Fairfield Financial Services, Inc. - Private Money Loans, Lending & Borrowing

Two hicks from Oregon go to Malibu – a cautionary tale

Clay Sparkman

I first posted this Blog piece on 11.11.09 at this site.

The runway was drenched in sunlight as our plane touched down that morning at LAX.  It was a golden balmy day.  We grabbed our bags and headed for the rental car kiosks.  I don’t recall how it happened exactly, but the fellow at the counter said something like, “I can make you a real good deal on a sporty little convertible.  Do you want it?”  We looked at each other and shrugged, “Why not, let’s have some fun.”

It was a business trip, me traveling as a private money loan broker and accompanied by Alan, a stalwart friend and investor of many years.  Over the past two weeks we had been carefully picking our way through a loan file for a request to loan money on a bare land parcel in the Malibu hills.  This was not a normal loan for us.  At this point, we had not expanded our regional boundaries much beyond Oregon and Washington.  California would have seemed strange to us, but Malibu was like another planet.  Still, this was in the glory days of the California Empire, back when money ran free in the streets, and we were having a hard time finding good reasons not to like the loan, so we finally decided it was time to go have a look for ourselves.

We hopped into the little red convertible—top down, ready to go.  I don’t recall who navigated and who drove, but eventually we found ourselves cruising south along the coast and really enjoying the ride, the sunshine, and the beautiful sparking blue sea.  “I’m sure we must be quite a sight,” said Alan, “two pasty white Oregonians on the California coast riding high in a bright red convertible.”  Some SP 40 and a couple of old baseball hats would have been useful, but we were in a hurry to get to our meeting and couldn’t stop to shop.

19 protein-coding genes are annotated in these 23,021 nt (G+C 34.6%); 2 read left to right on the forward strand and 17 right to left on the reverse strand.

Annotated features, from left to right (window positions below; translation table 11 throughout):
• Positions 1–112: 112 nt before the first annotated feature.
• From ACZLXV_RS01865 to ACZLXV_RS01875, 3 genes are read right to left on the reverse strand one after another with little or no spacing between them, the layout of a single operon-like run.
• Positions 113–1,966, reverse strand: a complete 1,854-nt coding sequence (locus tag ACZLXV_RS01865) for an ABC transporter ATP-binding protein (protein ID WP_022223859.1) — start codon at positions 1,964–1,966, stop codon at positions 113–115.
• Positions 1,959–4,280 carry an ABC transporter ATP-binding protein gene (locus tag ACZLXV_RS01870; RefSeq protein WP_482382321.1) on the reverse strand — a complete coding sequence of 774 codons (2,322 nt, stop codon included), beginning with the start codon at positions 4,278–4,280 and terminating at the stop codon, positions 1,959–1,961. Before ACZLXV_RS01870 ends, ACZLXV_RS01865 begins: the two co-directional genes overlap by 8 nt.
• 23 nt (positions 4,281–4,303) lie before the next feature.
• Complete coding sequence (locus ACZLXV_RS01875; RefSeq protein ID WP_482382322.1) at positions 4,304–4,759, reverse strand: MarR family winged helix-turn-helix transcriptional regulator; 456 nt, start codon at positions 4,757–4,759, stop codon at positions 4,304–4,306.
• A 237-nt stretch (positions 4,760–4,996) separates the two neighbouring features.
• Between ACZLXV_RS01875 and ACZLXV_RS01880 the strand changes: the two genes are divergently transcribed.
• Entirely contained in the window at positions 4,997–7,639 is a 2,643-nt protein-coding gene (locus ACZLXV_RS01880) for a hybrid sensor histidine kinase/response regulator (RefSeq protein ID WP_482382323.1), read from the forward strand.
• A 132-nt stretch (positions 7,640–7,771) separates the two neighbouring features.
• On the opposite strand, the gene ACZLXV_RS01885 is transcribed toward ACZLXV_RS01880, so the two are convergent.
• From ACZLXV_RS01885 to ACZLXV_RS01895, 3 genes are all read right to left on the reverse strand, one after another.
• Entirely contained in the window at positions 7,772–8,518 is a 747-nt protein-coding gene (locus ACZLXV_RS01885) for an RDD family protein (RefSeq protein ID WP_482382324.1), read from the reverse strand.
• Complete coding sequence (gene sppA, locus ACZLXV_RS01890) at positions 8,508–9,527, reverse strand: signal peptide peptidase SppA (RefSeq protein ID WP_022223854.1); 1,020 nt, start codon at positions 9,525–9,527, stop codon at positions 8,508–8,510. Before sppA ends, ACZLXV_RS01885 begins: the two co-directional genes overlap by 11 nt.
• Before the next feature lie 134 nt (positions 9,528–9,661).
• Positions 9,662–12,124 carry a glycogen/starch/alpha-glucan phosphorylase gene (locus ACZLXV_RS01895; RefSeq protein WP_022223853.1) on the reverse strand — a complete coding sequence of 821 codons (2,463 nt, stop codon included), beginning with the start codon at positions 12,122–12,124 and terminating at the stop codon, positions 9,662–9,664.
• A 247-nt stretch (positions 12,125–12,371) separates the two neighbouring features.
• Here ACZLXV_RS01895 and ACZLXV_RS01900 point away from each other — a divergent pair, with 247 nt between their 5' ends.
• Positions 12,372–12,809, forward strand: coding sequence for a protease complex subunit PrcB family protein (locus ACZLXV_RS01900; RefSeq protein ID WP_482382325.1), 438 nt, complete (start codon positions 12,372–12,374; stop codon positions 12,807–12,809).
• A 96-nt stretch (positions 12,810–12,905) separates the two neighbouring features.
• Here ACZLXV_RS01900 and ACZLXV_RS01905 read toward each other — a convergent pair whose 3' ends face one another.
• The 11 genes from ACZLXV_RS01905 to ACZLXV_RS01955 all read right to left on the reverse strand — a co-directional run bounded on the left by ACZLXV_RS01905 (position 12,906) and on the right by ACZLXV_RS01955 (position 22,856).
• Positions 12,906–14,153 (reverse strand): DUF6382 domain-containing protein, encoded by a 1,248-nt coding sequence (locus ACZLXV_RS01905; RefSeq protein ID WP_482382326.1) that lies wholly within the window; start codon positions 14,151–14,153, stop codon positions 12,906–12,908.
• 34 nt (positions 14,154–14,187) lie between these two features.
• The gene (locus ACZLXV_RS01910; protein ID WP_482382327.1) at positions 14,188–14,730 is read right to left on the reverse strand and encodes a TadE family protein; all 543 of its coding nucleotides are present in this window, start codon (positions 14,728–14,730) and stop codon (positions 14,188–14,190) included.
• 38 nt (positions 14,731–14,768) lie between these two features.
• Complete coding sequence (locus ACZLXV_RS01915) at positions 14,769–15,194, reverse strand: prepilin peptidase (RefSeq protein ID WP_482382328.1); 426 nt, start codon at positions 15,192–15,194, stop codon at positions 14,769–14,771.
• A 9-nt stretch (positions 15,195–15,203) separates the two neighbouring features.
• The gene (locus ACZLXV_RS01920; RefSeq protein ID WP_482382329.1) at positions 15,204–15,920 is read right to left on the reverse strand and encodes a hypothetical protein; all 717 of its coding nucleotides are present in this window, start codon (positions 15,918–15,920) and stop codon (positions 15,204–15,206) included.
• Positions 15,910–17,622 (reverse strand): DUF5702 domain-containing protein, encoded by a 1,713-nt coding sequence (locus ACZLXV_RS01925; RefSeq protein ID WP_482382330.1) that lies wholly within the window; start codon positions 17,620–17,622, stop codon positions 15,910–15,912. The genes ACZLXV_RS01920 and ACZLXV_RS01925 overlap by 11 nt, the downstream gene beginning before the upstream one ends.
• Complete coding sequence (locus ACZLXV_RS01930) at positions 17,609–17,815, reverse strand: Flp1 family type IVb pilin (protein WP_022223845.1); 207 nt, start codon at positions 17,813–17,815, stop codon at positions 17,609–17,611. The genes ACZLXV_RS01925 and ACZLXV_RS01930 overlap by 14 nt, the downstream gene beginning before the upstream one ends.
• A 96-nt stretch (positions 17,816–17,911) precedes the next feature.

Our designated meeting spot was just off highway 101 near a small Realtors office at a cross-road leading into the Malibu hills.  We pulled up a few minutes late and found two cars and three people waiting.  The loan broker who had been the point man on the project was there.  He was standing and talking to two other guys.  We were introduced to our borrower.  He was quite young (maybe mid-twenties), well dressed with a pony tail and friendly enough but a bit on the slick side (at least by Oregon hick standards, that is).  His sports car—an Audi TT—was a real sports car, unlike our little domestic model.  The other fellow (quite young himself) was introduced by the borrower.  The introduction was a bit vague and came out sort of mumbled; somewhere in there, we thought we heard the word “appraiser.”  We noticed quickly that he and the borrower appeared to be quite friendly with one other—a couple of old pals maybe.

After exchanging pleasantries, we all hopped into our respective vehicles and fell in line behind the TT.  The kid was working the peddle hard and seemed to be making a point as we wound our way around hairpin turns on this high windy gravel road; we struggled to keep up with the spray of gravel, until somehow we eventually managed to arrive alive and intact at the subject property, and everyone got out and stomped around in the dirt for awhile.

The circumstances were pretty simple.  The kid’s father owned the property and was holding it as part of the kid’s inheritance.  The kid planned to use the free and clear property as collateral for a loan that he would utilize to pay for tuition (or some such thing).  There were no immediate plans for development, but we were told that the property was fully accredited, meaning it was fully qualified as a buildable parcel for one residence.  (Of course this is no small thing; in the hills of Malibu, CA the ecosystem of these hills has been seriously stressed due to over-building and becoming accredited for a new structure is no easy task.)